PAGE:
In the example shown by FIG. 1 a calibration manager 38 (see FIG. 2) in control module 19 controls the intensity and duration of each pulse emitted from IR emitter 16. When a user places his or her hands near faucet 10 (e.g., underneath aerator 7), the emitted IR pulse is reflected from the hands to IR detector 17. IR detector 17 provides an output value indicative of the amount of the amplitude of the detected pulse and a solenoid controls the op on of the solenoid valve 12 based on the IR detector's output value. More specifically, the solenoid controller 40 compares the output value to a threshold value stored in memory 35, and will open solenoid valve 12 if the output value exceeds the stored threshold value.
To insure proper operation during use it is desirable to calibrate the IR emitter 16 and IR detector 17. In accordance with the present invention, calibration is performed automatically by the calibration manager 38.
FIG. 2 shows the components of an infrared detecting device used in the calibration procedure for the present invention. Sensor board 22 has IR emitter 16 and IR detector 17, which are connected to IR emitter amp 30 and IR detector amp 31, respectively. Control module 19 has a power supply 33, which receives power from batteries 32 and provides power to a signal processor 34, memory 35, a solenoid power source 36, and a solenoid switch 37. The calibration manager 38 and solenoid controller 40 can be implemented in hardware, software, or a combination thereof. In the preferred embodiment, as shown by FIG. 2, the calibration manager 38 and solenoid controller 40 are implemented in software and stored within memory 35. During operation, the signal processor 34 executes the calibration manager 38 and solenoid controller 40. Note that the signal processor 34 can be any known processing element for executing instructions of software programs.
The solenoid switch 37 under the control of solenoid controller 40, can open and close solenoid valve 12. If desired, control module 19 may communicate with a remote computer 41 so that computer 41 can remotely monitor the memory 35 and calibration values obtained during a calibration procedure that will be described in more detail hereafter. Computer 41 may be adapted to use any known operating system and may comprise a processor, random access memory, read only memory, disk drives, display, communications applications, and the like. The values of inputs to the IR emitter 16 and outputs from the IR detector 17 will have optimal or standard ranges in which the infrared detecting device can operate satisfactorily. The minimum end of the range has values below which the fluid dispensing system 8 may not detect a user, and the high end of the range has values above which the fluid dispensing system 8 may falsely detect a user. These maximum and minimum output ranges and the midpoint of these output ranges can be stored in memory 35 as part of the calibration data 39. The infrared detection and calibration system 9 includes sensor board 22, memory 35, and signal processor 34.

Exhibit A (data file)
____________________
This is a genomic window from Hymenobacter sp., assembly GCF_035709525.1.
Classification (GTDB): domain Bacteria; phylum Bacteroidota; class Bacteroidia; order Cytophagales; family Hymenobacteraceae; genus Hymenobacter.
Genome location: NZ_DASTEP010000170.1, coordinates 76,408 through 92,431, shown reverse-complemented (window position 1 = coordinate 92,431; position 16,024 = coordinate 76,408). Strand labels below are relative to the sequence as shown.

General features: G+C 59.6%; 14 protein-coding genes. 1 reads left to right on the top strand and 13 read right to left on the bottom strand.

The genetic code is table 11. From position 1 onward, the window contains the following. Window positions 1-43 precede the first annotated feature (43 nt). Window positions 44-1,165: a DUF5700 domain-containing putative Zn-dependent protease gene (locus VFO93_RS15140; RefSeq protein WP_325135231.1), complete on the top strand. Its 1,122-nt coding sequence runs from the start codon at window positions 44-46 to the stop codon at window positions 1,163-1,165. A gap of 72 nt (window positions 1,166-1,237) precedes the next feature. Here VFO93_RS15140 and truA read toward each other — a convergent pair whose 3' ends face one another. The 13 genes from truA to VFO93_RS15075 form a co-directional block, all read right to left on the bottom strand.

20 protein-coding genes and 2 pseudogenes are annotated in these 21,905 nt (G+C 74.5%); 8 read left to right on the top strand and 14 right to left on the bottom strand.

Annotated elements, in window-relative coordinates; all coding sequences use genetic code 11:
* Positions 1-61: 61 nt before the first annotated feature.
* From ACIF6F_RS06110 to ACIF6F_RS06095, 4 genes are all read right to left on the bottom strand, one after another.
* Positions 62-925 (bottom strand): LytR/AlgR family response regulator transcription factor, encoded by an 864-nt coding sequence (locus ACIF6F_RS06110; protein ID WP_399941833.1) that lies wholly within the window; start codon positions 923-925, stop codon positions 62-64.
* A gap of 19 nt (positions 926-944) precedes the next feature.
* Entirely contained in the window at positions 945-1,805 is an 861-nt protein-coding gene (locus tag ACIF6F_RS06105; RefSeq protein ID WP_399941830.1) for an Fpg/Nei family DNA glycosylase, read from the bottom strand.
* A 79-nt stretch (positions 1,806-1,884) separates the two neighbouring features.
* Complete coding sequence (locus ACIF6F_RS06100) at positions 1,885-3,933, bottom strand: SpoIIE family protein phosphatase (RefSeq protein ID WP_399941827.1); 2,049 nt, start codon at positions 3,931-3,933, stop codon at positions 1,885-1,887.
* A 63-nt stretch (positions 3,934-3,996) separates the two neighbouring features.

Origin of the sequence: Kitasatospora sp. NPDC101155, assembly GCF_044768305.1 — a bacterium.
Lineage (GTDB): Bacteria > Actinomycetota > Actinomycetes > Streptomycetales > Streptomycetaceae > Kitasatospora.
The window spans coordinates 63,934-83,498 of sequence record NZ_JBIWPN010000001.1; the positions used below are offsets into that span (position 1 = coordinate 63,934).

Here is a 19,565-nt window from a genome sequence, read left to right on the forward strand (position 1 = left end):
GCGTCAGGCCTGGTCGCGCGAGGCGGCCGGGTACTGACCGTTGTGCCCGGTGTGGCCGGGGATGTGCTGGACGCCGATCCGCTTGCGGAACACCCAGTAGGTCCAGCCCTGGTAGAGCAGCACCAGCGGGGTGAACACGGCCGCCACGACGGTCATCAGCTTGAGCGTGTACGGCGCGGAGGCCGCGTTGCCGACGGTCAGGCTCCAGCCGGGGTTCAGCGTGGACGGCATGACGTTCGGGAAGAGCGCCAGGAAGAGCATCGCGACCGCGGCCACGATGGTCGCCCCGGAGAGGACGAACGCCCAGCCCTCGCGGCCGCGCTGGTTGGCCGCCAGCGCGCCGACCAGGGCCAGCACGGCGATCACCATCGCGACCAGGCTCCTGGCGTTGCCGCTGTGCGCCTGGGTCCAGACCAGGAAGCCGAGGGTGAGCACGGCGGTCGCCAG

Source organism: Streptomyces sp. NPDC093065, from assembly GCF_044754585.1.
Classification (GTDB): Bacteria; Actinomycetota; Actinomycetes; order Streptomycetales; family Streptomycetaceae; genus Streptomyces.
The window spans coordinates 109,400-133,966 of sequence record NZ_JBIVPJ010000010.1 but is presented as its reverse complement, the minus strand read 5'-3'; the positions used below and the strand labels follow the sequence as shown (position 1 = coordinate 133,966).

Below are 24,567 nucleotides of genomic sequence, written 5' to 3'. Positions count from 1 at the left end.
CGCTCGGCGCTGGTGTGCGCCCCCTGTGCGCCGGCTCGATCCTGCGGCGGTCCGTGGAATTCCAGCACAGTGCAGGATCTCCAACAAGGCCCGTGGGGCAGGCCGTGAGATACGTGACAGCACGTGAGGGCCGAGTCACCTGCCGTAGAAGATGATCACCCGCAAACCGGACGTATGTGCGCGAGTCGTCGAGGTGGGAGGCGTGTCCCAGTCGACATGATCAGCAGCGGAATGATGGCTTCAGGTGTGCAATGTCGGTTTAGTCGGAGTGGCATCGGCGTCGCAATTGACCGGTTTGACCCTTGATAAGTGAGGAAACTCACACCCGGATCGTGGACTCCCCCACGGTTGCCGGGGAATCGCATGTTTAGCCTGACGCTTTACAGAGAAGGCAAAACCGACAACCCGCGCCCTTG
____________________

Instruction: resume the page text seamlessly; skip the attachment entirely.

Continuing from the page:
Calibration manager 38 is configured to send an appropriate input signal to IR emitter amp to cause IR emitter 16 to emit a pulse of infrared radiation. The amplitude of such a pulse is preferably based on the value or strength of the input signal. The emitted radiation, when reflected by an object in the surrounding environment, is detected by IR detector 17, and an output signal is thereby sent to IR detector amp 31, which then sends an amplified output signal to signal processor 34. Calibration manager 38 is configured to evaluate this output signal based on the standard range of values contained in calibration data 39 and to calibrate the emitter based on such evaluation.
In some cases, IR detector output may be too high because randomly reflected emitted IR radiation is too high. Randomly reflected emitted radiation is emitted radiation that is reflected back to the detector by an object other than a user. As an example, randomly reflected emitted radiation may include radiation reflected from a sink wall. The output signal of the IR detector 17 may, thus, falsely indicate the presence of a user when a significant amount of emitted IR radiation is randomly reflected. If randomly reflected emitted IR radiation is too high, control module 19 can provide an input signal to IR emitter amp 30 to decrease input to IR emitter 16 incrementally as desired, thereby decreasing randomly reflected emitted IR radiation to a desired level. In other cases, the lenses in collar 18 may have a deposit of film or dirt on them so that relatively little randomly reflected emitted IR radiation is detected. Control module 19 can then provide an input signal to IR emitter amp 30 to increase input to IR emitter 16 incrementally as desired, thereby increasing randomly reflected emitted IR radiation to a desired level. The calibration correction tests can be conducted, for example, after every on/off cycle of the solenoid valve 12 or when a quiet period has occurred for a defined period of time.
The dynamic calibration method of the present invention for IR detecting devices in commercial use is shown in FIG. 3. Control module 19 first tests for IR detector 17 output in response to randomly reflected emitted IR radiation (step 60) which is continuously generated by pulses of emitted infrared radiation in the absence of the user's hands. Calibration manager 38 then determines whether this output in response to detected randomly reflected emitted IR radiation is too high or too low compared to a maximum and minimum range of standard output values contained in calibration data 39 (step 61). If the IR detector 17 output exceeds the maximum of the standard range, calibration manager 38 provides an input signal to IR emitter 16 whereby IR emitter 16 produces an infrared signal or pulse (IR radiation) having a reduced amplitude (Step 62) if IR emitter 16 output is not already at a minimum (step 63). If IR emitter output is not at a minimum of the standard to IR emitter 16 is lowered incrementally by calibration manager 38 (step 64). The cycle is repeated (step 60) until detected randomly reflected IR emitter radiation is maintained within the range of standard values. The corresponding input value to the IR emitter 16 is stored in calibration manager 38 of control module 19 as a calibration standard until the next calibration. If IR emitter output is already at minimum, the IR detecting device may be considered defective or inoperable and any suitable indicator can be signaled by control module 19 (step 65).